Like many moms, Taylor Seyler began supplementing with formula when her breast milk supply was low or when she’d be away from her baby for an extended period of time. But a recent experience has her swearing it off: She found bugs swimming in the liquid.
“I am absolutely disgusted,” the Independence, Missouri mom posted on Facebook, along with several photos of her contaminated powder-based formula. “I dropped Keighan off with my grandma around noon, and after my doctor’s appointment, I came back and finished feeding him the bottle of Similac she made. I noticed little thin worm-like things floating in it! Turns out, they’re maggots!”
Seyler’s not the only mom in her area who’s had this experience with formula. Helen Williamson of Lee’s Summit, Missouri, tells local news station KHSB she found what appeared to be worms in Nutramigen formula.
"I went to burp [my daughter] like normal. I happened to glance over at the bottle and saw, you know, waves,” she says. “I picked up the bottle and held it in the light and I saw worms inching up.”
Both brands maintain the formulas were likely contaminated after they were opened. See their statements below:
Abbott, parent company of Similac:
"We take all concerns about product quality and safety seriously. Parents can be confident that our Similac infant formulas are safe. A third-party entomologist has reviewed the photos and concluded that based on the life cycle, and the age and size of the Indian meal moth larva in the photos, they entered the product after it left our facilities and the safety seal was removed. Our products pass rigorous safety and quality checks, including numerous steps to check for foreign objects and ensure proper packaging.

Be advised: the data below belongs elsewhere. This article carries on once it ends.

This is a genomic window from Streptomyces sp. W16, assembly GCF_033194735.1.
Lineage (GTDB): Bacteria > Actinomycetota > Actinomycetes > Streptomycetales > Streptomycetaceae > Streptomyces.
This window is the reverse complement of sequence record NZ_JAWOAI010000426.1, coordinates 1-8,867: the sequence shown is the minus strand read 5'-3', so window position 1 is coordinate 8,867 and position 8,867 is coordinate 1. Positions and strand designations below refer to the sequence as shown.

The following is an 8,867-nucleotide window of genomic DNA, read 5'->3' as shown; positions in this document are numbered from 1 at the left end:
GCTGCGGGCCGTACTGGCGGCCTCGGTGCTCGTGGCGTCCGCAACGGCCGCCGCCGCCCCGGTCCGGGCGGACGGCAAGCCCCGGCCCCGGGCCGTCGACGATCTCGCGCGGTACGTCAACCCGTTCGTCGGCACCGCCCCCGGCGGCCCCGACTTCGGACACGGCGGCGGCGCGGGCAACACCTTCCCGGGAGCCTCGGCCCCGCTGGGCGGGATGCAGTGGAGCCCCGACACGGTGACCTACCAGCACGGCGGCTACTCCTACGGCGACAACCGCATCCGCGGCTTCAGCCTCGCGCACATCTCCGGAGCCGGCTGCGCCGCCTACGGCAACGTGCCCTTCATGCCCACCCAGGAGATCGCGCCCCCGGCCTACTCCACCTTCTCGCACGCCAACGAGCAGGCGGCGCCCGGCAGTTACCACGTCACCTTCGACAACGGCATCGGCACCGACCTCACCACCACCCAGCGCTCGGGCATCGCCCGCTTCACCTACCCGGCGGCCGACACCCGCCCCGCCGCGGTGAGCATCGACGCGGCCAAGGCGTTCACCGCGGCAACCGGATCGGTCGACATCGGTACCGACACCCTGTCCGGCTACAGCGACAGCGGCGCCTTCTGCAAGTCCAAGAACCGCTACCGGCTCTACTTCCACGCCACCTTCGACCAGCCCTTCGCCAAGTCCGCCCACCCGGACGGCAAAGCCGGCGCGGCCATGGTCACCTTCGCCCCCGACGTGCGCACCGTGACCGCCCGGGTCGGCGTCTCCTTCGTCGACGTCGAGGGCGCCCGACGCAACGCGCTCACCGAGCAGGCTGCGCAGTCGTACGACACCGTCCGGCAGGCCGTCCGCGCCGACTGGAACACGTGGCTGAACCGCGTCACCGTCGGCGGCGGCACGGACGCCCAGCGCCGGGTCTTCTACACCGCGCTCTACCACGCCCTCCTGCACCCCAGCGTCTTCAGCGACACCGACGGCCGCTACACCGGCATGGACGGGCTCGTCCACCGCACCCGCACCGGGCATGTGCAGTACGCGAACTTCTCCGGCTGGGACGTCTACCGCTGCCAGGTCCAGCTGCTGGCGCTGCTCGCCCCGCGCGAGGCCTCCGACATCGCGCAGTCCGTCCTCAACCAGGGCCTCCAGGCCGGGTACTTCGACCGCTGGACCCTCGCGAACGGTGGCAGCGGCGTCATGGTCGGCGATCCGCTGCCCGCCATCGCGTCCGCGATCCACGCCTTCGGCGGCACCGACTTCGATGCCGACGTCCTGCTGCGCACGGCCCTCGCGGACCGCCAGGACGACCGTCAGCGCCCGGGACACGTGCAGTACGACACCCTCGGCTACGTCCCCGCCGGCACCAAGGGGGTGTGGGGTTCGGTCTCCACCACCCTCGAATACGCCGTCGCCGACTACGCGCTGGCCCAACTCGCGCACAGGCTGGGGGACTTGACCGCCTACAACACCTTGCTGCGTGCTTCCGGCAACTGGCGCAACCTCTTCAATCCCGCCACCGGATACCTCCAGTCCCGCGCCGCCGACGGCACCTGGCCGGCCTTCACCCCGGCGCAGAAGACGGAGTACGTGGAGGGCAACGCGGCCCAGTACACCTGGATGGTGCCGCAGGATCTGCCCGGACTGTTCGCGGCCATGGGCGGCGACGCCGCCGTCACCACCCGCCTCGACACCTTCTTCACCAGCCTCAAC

Indian meal moths are very common and can often be found in kitchen pantries inside flour and cereal. To prevent contamination, caregivers should inspect products before use and practice safe handling with powdered formula, including washing hands, closing containers tightly after each use and storing products in a dry, cool, clean place."
Mead Johnson, parent company of Nutramigen:
“We can share with you that we have not received any similar complaints on this batch of Nutramigen. As we understand the situation, the can of product had been opened by the consumer the day before it was used. It is important to note that the introduction of foreign matter into any Mead Johnson product during the manufacturing and packaging process is extremely unlikely given our numerous stringent safeguards and quality control procedures."
However these bugs made their way into baby food, these incidents serve as reminders to closely examine everything baby consumes and emphasize the importance of proper formula storage. Powder should always be stored in a cool, dry place. Cans of ready-to-feed liquid can be stored in the refrigerator for 48 hours once opened.